Happily Ever After

It’s finally the D-day. The day that we have all been waiting (when I say all ;I mean me, my spouse, my clan, my family, villagers, and strangers) as for me I have an idea why I was waiting for this day; but I cannot speak as to why the rest were waiting for this day. It has been a long a journey, a journey marked with endless meetings, planning, phone calls, text to friends and stranger asking for their financial support to make this day grandiose. Multiple whatsapp groups which some tried to leave with little success while other became prisoners in those group because they wont dare leave for fear of being branded uncool, unfriendly, mean or being perceived jealous of my impending happiness.

 

When all is said and done it was a beautiful day. Though at the expense of many people weather willingly or unwillingly. Saying ‘I do ‘was the epitome of the long journey. To this day I am not sure what I was saying ‘I do’ to. I keep asking myself was the  ‘I do’ to my spouse, my family, villagers or the endless social media post we are subjected to of people getting married or getting engaged.

 

The more I think about it, the more I am convinced I was saying ‘I do’ to my family and villagers pressure. I have been back here for about 750 days, in those 750 days I have been asked “Where are your peoples” or “when are you getting peoples” not less than 3000 times. No matter how strong my will can be about not to getting “peoples” there is no way I can stand such pressure. So me saying ‘I do’ on that day, I was saying it to all the people who have been pilling up pressure on me, I have finally accepted to get married for them.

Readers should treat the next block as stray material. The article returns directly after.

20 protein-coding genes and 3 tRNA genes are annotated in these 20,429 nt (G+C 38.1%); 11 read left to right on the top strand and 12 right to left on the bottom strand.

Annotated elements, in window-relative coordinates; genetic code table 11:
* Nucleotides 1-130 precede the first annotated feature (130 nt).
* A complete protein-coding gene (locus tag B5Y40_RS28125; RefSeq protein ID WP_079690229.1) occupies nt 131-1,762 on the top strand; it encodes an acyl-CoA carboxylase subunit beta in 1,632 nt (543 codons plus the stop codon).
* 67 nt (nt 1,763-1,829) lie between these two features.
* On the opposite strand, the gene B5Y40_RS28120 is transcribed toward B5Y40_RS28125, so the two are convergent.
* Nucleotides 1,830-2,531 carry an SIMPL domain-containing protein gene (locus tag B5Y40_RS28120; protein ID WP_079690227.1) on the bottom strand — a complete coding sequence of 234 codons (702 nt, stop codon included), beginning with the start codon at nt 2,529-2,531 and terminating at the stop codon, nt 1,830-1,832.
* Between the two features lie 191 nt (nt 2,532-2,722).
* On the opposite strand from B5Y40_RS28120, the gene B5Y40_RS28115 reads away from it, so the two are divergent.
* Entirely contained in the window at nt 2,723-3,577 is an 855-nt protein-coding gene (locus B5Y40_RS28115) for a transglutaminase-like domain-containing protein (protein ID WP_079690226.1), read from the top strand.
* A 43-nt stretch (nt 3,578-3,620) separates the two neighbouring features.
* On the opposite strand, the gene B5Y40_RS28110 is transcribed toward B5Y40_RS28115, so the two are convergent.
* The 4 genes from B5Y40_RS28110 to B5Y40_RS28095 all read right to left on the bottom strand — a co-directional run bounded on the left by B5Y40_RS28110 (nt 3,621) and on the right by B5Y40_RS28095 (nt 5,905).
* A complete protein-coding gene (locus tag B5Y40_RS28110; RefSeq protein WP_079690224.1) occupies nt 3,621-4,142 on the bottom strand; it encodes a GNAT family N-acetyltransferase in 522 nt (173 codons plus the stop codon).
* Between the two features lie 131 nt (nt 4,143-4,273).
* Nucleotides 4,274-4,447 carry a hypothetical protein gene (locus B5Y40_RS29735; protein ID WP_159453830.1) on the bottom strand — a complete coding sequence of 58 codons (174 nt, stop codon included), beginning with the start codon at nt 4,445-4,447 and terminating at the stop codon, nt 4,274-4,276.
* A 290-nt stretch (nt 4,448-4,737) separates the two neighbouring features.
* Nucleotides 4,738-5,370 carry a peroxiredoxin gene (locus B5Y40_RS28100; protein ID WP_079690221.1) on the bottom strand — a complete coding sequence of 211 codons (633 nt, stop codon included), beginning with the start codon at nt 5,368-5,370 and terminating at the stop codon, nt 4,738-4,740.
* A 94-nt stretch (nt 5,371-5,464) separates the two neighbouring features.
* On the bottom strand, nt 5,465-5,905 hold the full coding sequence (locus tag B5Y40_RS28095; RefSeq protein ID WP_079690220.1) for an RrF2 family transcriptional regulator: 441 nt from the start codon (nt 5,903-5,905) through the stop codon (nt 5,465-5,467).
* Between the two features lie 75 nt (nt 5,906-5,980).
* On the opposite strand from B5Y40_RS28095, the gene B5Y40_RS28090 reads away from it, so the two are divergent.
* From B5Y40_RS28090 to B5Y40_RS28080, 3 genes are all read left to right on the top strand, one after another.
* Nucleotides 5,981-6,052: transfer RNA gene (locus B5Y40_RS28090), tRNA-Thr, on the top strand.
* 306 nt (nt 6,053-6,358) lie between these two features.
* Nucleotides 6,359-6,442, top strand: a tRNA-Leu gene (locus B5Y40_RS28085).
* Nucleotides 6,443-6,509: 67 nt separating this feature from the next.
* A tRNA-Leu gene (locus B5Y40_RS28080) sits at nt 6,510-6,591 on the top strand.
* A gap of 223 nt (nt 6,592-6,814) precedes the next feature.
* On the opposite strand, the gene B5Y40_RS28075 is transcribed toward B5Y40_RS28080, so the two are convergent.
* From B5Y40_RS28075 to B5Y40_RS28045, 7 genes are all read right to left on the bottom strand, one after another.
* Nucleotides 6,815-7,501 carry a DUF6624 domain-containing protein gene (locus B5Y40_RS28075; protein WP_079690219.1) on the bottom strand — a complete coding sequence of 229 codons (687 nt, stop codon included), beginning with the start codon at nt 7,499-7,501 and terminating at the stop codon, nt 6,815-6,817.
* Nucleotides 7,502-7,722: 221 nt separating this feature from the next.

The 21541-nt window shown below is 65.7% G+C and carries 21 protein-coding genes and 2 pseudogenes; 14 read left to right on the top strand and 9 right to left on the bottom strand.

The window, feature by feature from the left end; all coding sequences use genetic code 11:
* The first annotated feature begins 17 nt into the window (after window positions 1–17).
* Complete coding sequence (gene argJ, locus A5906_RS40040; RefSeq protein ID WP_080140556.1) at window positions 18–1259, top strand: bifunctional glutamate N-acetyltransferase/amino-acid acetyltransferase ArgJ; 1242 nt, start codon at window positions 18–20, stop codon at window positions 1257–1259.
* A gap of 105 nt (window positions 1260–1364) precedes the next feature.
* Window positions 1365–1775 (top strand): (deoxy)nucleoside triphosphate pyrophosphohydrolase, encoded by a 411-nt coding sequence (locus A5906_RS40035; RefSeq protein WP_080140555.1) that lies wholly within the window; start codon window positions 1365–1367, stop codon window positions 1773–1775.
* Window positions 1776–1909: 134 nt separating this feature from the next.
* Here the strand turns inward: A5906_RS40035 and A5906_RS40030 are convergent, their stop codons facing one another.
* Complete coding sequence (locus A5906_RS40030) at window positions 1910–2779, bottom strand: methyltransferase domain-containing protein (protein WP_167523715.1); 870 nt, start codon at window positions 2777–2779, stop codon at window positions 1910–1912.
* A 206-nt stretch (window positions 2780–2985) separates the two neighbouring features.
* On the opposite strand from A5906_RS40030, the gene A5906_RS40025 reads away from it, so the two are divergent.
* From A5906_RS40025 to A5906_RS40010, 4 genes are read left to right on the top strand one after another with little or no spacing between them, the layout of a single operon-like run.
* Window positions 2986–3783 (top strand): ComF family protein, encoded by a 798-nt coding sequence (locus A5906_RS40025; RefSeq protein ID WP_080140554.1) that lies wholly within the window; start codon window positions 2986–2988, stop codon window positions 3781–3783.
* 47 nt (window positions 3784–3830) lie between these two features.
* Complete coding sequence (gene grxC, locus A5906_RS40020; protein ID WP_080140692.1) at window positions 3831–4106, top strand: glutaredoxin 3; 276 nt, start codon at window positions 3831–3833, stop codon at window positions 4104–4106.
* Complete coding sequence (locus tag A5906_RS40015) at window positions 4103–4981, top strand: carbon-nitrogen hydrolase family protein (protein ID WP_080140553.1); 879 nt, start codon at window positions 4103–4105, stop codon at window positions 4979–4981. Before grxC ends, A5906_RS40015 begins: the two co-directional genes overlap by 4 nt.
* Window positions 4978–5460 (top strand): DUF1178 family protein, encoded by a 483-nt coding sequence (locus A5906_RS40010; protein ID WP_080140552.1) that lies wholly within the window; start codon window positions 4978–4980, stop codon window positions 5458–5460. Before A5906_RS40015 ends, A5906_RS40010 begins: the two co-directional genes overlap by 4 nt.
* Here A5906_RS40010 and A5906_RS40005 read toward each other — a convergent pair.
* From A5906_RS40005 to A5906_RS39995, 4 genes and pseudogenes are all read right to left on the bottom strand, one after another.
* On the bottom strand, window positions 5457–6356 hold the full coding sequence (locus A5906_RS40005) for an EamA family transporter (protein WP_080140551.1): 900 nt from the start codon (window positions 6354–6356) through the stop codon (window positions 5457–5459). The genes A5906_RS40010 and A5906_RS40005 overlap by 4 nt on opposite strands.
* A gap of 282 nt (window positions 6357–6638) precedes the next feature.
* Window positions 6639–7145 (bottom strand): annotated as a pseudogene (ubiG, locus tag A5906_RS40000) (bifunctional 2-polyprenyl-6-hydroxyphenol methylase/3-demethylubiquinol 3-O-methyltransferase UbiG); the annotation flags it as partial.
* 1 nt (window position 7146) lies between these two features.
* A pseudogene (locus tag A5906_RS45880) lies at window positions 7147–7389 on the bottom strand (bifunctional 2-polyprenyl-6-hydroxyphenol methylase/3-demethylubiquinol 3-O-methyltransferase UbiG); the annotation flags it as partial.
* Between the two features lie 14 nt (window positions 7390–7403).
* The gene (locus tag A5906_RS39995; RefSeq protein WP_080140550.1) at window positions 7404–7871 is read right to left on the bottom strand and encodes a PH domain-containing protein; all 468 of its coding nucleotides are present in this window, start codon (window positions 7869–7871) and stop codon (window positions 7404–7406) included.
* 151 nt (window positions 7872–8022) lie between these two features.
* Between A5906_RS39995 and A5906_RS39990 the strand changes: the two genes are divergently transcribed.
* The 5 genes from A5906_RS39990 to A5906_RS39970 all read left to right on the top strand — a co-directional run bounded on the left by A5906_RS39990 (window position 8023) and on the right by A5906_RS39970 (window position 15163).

At Other time I’m tempted to think maybe I said ‘I do’ due to all the glamorous life I see posted daily on the social media by my friends. Either they are getting married or getting engaged. The phrase “happily ever after” that depicts such posts is such an allure that is very hard to ignore. Who doesn’t want to live happily ever? Me being a utilitarian does not make the situation any better.

 

Been married for sometime now, I still think I was much happier when I was single. But the jury is out there on how true that is.

 

With that being said, the worst part is that tomorrow I will still have to endure questions about “peoples”. I will still be in the market whatever that means because I doubt I want to be owned or to own someone. My family and villagers will still be hopeful that I will offer them an opportunity to go bargain for a bride. Lastly I would still not be part of the “happily ever after” gang, which in turns means I might never know what happiness is.

 

Till things change stay happy.

 

Regards

Maasai

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